Second, the anti-terror law is approved by the international community. Because it is pursuant to the requirements of resolution 1373, it becomes difficult to criticise when it is used for illiberal intentions instead of a response to genuine threats of terrorism. The UNSC, for example, has only held one informal discussion on the situation in Cameroon, on 13 May 2019 – it focused on the humanitarian situation, not the use of the anti-terror law. The mutual evaluation reports that evaluate state compliance to resolution 1373 are also telling. In the 2022 report for Cameroon, written by the Task Force on Anti-Money Laundering in Central Africa (GABAC), the Cameroonian government was praised for using the anti-terror law against the Boko Haram militants in the Far North region and against the Anglophone separatists in the Northwest and Southwest regions. In doing so, the report constructs a moral equivalence between the Boko Haram terrorist group and the Anglophone separatists. These two groups not only have dramatically different goals and intentions, but utilise violence differently: for religious ideological nationalism in the former, and political goals of self-determination in the latter. By applauding the Cameroonian government for its use of anti-terror law against both groups, the GABAC implicitly approves of the denial of Anglophone self-determination by the Cameroonian government. As a consequence, Cameroon serves as an example of the spread of international norms for illiberal purposes.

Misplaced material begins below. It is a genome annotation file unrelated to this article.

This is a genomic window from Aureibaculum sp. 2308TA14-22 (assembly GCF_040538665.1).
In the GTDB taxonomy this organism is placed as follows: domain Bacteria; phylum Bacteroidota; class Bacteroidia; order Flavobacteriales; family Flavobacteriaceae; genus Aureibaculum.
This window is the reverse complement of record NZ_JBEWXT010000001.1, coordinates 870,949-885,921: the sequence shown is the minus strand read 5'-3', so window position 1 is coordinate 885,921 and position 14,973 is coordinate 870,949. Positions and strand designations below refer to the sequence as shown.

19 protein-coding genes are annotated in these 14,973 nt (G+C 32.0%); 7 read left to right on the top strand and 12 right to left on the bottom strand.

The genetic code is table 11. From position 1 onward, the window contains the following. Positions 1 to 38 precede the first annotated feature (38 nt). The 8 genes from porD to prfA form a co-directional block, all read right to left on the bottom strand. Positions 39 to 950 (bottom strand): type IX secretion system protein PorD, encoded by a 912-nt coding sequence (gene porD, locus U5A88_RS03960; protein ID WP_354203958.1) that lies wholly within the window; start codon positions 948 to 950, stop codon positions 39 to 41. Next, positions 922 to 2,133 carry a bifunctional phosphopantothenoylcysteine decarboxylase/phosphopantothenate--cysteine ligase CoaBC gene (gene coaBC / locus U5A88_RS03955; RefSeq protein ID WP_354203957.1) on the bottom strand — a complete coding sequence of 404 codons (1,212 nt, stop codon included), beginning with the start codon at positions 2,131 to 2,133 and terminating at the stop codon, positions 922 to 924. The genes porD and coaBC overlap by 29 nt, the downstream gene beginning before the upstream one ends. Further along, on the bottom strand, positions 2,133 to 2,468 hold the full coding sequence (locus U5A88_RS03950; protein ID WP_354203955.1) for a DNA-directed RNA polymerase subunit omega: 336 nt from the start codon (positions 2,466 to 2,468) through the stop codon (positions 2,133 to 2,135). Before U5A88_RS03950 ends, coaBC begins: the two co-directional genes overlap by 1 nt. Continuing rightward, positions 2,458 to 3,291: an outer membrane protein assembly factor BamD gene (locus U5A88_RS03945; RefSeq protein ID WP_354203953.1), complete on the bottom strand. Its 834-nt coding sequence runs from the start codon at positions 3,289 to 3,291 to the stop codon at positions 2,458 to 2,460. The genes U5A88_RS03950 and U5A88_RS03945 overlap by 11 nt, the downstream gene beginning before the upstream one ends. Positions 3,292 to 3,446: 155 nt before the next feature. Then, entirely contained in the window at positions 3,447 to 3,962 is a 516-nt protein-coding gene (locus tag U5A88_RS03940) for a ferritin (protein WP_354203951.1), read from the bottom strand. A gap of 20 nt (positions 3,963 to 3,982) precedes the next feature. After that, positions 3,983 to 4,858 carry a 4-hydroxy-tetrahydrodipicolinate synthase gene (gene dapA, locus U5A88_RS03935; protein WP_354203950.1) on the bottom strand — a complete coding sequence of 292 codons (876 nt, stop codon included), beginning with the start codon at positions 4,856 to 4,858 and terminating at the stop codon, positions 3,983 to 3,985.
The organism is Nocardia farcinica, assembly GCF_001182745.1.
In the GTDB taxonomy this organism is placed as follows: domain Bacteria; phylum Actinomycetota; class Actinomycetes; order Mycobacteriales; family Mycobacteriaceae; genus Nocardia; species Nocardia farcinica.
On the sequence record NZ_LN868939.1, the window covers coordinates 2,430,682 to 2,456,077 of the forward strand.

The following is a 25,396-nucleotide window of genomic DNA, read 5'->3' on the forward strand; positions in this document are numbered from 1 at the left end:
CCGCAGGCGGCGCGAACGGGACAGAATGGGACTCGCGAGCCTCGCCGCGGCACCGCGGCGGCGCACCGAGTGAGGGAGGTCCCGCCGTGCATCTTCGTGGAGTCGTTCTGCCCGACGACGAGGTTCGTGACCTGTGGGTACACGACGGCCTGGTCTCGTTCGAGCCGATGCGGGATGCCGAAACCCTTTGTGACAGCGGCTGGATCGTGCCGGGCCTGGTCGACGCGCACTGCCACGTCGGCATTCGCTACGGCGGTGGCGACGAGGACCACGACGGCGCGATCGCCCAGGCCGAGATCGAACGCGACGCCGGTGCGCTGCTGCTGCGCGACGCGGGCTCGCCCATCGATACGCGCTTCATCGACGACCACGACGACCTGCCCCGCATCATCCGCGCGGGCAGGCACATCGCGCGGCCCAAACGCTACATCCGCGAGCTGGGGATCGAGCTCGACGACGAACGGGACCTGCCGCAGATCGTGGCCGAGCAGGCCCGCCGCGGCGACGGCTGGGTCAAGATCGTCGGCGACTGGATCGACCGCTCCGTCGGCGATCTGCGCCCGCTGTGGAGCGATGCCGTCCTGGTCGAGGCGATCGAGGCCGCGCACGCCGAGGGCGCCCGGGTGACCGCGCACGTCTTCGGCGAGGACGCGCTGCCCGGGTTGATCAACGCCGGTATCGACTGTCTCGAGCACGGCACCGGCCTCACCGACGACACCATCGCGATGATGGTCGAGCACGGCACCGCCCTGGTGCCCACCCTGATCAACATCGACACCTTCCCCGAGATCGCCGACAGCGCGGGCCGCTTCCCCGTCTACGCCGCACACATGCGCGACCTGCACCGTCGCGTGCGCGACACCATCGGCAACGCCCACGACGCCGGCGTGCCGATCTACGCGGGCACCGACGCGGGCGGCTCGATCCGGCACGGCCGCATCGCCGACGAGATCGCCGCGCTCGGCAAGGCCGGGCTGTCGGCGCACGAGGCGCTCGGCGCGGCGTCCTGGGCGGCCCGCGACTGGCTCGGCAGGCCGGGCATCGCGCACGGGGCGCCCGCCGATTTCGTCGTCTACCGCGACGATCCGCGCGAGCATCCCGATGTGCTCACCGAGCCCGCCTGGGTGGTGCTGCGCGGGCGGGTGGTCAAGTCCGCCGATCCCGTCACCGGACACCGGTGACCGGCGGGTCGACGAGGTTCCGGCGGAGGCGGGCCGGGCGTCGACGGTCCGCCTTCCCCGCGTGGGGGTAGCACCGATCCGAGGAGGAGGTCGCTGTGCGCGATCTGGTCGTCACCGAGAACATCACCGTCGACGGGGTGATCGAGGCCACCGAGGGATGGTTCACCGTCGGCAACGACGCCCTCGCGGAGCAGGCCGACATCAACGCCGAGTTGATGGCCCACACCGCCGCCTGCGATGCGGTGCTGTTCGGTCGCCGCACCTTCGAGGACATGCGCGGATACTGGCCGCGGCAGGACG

Third, by designating the Anglophone separatists as “terrorists,” the anti-terror law has eliminated democratic avenues for dialogue on the issue of Anglophone self-determination, and successfully consolidated power in the francophone government. When the Cameroonian government used the anti-terror law to arrest the Anglophone leaders, the government signalled the self-determination movement as a threat and depoliticised it. This has been identified as a catalyst for the violent shift in the Anglophone movement and the civil war we see today, because democratic avenues for self-determination and dialogue were removed. Efforts at dialogue and the granting of a “special status” to the English-speaking territories have not minimised separatist violence, but instead allowed the elimination of legitimate political opposition and blurred the lines between self-determination movements and terrorism.
In sum, the use of the anti-terror law has not just eliminated opportunities for Anglophone self-determination, but has resulted in increased political violence: the very problem it was intended to solve.
Culled from Australian Institute of International Relations